Louis Garneau Granite ReviewOctober 27, 2015
- Supple upper with glove-like fit
- Excellent stiffness and power transfer
- Burly but sleek reinforcement around toe, heel, and outer
- Among lightest in class
- Reverse tightening with left hand
- Does not allow micro-adjust loosening
- Arch support almost non-existent on flimsy insoles
- Lugs could be more grippy
The first thing riders will notice about the Louis Garneau Granite is the surprisingly supple upper. The fit is glove like, hugging every curve of the foot, whether wide or narrow. But it feels tough and well protected around the key areas, and features a stiff outsole and outstanding heel cup for improved power transfer. The Granite could use more grippy lugs for Trail and Enduro riding, as well as more flex in the toe for hike-a-bike sections. And the dial closure lacks enough micro adjustment and the cables pull too tight over the midfoot when cranked.
The combination of a stiff outsole and very snug fit gives the Granite strong power transfer even under heavy torque. Often shoes this plush and supple sacrifice efficiency, but once tightened, the shoe doesn’t allow the foot to move within the shoe at all. And the stiffness is also strong torsionally, so stand up efforts are efficient even on varied and off-camber terrain. It’s also among the lightest in the group which helps a little with efficiency. What little flex there is occurs in an even flex rather than a weak spot, so even if cranking down on the heel, the power goes to the pedal.
Fit is definitely the strongest aspect of this shoe, with among the most contoured, and literally glove-like fit of any XC shoe we’ve seen. The upper is highly supple and you can actually see it curving around the contours of the foot when cranked. But whereas many tight fits like this can result in hotspots or abrasions, there were no such issues with this shoe, probably because of the suppleness of the material, and the perfectly smooth, seamless interior. The only issue we experienced was the dial cables—when cranked tight, these cables tightened more across the midfoot than the upper instep, which is somewhat common with this type of dial, but even more so with the Granite’s minimalist tongue. There was also some cramping directly above the pedal cleat, and breathability and drainage are sub-par, making for a warm and perhaps sloppy interior if stream crossings are part of your route.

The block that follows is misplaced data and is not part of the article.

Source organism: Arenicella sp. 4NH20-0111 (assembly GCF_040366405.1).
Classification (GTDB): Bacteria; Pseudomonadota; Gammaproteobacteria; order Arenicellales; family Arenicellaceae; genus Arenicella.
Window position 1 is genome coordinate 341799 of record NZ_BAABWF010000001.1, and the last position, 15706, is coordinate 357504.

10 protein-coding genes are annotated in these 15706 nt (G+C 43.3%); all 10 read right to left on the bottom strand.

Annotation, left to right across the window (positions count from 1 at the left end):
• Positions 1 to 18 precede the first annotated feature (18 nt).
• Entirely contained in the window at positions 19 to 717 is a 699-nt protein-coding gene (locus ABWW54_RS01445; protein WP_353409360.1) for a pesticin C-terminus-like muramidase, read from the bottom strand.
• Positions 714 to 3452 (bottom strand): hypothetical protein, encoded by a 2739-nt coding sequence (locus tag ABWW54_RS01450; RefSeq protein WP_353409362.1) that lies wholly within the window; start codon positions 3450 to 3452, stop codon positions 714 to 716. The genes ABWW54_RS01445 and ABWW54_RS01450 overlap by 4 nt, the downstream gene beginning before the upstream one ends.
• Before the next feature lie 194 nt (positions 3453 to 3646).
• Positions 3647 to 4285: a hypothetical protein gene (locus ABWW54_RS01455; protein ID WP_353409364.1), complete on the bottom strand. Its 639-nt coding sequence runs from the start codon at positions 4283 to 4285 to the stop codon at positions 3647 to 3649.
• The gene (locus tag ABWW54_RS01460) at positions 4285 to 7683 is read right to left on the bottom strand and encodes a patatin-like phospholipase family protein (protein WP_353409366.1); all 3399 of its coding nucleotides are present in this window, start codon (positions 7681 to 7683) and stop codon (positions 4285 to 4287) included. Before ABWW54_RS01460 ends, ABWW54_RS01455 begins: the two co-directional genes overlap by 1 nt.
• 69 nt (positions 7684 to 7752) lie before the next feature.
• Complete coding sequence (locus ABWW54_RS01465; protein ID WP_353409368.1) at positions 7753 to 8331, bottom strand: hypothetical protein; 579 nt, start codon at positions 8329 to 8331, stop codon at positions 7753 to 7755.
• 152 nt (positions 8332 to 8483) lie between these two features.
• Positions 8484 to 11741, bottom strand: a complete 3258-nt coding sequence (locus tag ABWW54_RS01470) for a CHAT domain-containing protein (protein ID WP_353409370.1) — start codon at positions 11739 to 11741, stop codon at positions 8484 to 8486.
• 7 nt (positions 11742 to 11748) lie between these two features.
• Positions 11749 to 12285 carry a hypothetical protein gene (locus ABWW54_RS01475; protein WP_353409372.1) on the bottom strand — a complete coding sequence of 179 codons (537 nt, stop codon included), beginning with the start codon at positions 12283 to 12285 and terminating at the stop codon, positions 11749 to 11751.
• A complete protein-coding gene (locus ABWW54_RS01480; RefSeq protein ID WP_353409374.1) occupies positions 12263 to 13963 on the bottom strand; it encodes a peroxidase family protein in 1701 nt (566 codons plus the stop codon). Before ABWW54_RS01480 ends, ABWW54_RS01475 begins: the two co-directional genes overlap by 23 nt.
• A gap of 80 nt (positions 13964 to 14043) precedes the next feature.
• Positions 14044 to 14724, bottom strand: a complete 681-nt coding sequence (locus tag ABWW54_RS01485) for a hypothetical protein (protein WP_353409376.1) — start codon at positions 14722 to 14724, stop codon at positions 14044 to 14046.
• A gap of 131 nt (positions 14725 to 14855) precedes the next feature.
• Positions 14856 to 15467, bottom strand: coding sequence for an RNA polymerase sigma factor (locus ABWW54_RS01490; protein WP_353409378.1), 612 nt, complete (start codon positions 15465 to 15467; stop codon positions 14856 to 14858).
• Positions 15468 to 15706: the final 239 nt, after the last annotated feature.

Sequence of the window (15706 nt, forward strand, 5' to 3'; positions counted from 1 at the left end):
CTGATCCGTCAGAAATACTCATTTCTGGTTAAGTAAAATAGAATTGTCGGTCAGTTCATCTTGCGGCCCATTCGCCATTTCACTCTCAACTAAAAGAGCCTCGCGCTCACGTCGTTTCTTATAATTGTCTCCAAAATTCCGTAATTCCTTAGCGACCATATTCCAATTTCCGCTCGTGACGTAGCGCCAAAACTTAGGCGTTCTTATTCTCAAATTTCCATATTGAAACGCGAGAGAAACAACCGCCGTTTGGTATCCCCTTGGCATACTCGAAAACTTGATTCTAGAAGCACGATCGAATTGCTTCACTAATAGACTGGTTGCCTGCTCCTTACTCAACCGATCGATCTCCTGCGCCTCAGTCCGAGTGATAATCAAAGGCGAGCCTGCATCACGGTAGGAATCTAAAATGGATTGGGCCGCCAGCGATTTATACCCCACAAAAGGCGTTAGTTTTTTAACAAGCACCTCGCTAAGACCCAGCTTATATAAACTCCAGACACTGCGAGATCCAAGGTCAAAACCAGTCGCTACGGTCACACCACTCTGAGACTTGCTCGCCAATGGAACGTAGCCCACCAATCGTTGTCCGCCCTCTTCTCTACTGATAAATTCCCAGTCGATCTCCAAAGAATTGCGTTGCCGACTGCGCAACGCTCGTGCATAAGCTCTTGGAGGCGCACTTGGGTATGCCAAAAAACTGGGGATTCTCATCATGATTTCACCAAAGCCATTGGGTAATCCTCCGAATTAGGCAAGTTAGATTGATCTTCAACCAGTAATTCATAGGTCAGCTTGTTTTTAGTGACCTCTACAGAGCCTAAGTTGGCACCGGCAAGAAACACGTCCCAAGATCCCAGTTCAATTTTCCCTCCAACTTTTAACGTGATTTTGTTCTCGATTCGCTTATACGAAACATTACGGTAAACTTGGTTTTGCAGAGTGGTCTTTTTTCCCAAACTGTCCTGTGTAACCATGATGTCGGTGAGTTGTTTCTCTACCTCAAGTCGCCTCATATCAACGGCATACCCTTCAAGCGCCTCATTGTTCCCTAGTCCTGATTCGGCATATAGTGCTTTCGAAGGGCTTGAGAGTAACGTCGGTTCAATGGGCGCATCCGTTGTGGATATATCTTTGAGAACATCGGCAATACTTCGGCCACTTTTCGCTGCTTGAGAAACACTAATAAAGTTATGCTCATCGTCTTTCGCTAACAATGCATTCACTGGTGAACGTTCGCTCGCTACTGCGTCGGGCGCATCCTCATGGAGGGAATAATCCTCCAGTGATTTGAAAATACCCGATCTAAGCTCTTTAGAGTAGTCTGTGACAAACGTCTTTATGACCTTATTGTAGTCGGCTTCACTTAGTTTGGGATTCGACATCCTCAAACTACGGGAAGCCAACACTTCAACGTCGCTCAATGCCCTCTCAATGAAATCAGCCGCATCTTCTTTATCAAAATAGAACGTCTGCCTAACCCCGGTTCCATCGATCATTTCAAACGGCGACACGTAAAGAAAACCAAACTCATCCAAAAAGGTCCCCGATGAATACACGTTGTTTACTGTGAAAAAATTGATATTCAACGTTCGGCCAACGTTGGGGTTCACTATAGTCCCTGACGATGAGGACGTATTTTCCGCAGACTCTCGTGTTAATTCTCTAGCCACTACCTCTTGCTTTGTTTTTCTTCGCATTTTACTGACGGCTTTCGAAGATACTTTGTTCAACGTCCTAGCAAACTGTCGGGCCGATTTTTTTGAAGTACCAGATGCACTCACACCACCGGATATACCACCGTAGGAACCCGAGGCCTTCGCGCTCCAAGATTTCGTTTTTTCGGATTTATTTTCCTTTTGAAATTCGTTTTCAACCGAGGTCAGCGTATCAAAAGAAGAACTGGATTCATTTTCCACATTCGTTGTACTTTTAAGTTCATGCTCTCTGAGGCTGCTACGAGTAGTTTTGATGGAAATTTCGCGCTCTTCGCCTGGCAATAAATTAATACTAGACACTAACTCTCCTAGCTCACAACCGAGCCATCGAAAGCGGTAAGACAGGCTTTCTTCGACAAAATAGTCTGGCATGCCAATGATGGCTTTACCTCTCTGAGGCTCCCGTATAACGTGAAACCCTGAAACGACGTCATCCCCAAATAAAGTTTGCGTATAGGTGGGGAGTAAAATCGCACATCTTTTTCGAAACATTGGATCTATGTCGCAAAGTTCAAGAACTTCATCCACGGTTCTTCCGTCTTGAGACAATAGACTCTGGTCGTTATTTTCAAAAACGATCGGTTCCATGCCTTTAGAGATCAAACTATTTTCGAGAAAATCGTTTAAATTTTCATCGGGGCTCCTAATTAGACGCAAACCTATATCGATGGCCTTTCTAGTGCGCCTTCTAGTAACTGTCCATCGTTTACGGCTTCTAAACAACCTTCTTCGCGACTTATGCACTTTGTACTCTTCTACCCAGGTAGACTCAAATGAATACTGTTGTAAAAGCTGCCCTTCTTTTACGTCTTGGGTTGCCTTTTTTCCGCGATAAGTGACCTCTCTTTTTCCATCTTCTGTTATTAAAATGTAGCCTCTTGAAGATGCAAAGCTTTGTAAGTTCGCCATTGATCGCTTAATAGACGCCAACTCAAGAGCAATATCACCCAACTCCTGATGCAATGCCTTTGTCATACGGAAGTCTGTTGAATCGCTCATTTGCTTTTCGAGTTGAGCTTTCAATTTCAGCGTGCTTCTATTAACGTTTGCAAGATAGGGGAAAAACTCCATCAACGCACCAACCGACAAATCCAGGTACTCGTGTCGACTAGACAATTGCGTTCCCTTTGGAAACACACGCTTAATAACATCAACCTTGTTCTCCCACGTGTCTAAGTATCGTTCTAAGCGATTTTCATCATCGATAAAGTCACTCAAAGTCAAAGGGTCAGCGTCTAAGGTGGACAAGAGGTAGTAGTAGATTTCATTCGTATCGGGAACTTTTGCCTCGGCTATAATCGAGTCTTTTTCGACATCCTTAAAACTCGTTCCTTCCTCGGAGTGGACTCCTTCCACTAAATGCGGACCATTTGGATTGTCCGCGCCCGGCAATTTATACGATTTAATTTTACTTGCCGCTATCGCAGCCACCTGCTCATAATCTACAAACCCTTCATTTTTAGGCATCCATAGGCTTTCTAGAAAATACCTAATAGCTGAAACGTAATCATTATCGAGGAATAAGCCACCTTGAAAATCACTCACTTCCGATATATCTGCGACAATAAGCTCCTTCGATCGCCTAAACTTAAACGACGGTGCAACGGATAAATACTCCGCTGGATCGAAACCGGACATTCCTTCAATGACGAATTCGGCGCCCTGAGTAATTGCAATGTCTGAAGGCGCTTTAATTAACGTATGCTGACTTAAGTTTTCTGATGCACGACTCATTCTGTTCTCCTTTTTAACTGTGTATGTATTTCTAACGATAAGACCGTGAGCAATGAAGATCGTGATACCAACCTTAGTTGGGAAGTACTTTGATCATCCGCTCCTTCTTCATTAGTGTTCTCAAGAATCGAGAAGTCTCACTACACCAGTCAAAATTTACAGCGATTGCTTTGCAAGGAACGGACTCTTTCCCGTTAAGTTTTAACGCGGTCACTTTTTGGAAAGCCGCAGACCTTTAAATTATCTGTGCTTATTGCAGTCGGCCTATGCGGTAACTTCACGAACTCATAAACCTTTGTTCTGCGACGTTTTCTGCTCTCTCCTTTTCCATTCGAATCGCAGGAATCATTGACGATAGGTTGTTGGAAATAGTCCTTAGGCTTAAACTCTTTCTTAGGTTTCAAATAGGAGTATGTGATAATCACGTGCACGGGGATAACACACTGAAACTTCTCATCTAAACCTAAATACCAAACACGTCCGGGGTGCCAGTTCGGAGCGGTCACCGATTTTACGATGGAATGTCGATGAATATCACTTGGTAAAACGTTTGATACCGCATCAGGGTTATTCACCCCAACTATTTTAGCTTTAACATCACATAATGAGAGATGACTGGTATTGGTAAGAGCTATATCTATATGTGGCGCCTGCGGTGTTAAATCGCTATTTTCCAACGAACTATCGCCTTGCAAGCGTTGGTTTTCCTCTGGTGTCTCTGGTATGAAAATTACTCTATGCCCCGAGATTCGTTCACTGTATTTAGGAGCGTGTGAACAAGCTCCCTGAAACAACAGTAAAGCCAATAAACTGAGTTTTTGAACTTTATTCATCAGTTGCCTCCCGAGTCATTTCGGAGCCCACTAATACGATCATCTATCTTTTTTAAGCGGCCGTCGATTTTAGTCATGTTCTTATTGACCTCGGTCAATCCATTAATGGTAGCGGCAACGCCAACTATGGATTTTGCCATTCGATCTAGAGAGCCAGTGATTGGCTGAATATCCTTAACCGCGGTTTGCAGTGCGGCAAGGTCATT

While we’re big fans of dial closures in general, lower-end recent models (and all early models) only allow for one-way tightening, and do not provide a micro adjustment when loosening. So while the right shoe tightens in the usual “righty tighty” manner, the left is reversed, and for some this can be a nuisance, albeit a minor one to be sure. And to loosen these dials, you have to pull up to release the tension. But this is an all-or-nothing system—when you pull up the line releases completely, so you have to re-tighten all the way again. Definitely not conducive to on-the-fly adjustment. This combination is something racers should note.
The soft, supple synthetic upper is not as stiff as most uppers, and therefore it may be a bit less durable, although we didn’t test long enough for a definitive statement on this. And having to unclip every time you need to loosen, rather than just dialing backwards, increases wear on the mechanism, and we’ve seen these wear out over time. But the cables and plastic guides should easily last the life of the shoe.
Walkability is significantly compromised due to the stiffness of the outsole, a lack of sufficient grip in the lugs, and a slick plastic section under the arch—this will be especially obvious on wet rocks and roots. While this is great for pure speed and power on smoother trails and shorter rides, when the trail gets tough and hike-a-bikes are unavoidable it can be a big problem. Even more so in longer, marathon style riding where considerable walking sections are common. The supple feel and overall comfort of the shoe certainly helps, but it’s not enough to overcome the downside.
Ample vents over the toes, a thin, well-ventilated tongue, and decent perforation in the midfoot combine to make this a highly breathable shoe. There is quite a bit of rubberized protection around the bottom which can help keep water out, but if it does get in it’s that much tougher to drain. The ventilation will help with evaporation, but it won’t be quick.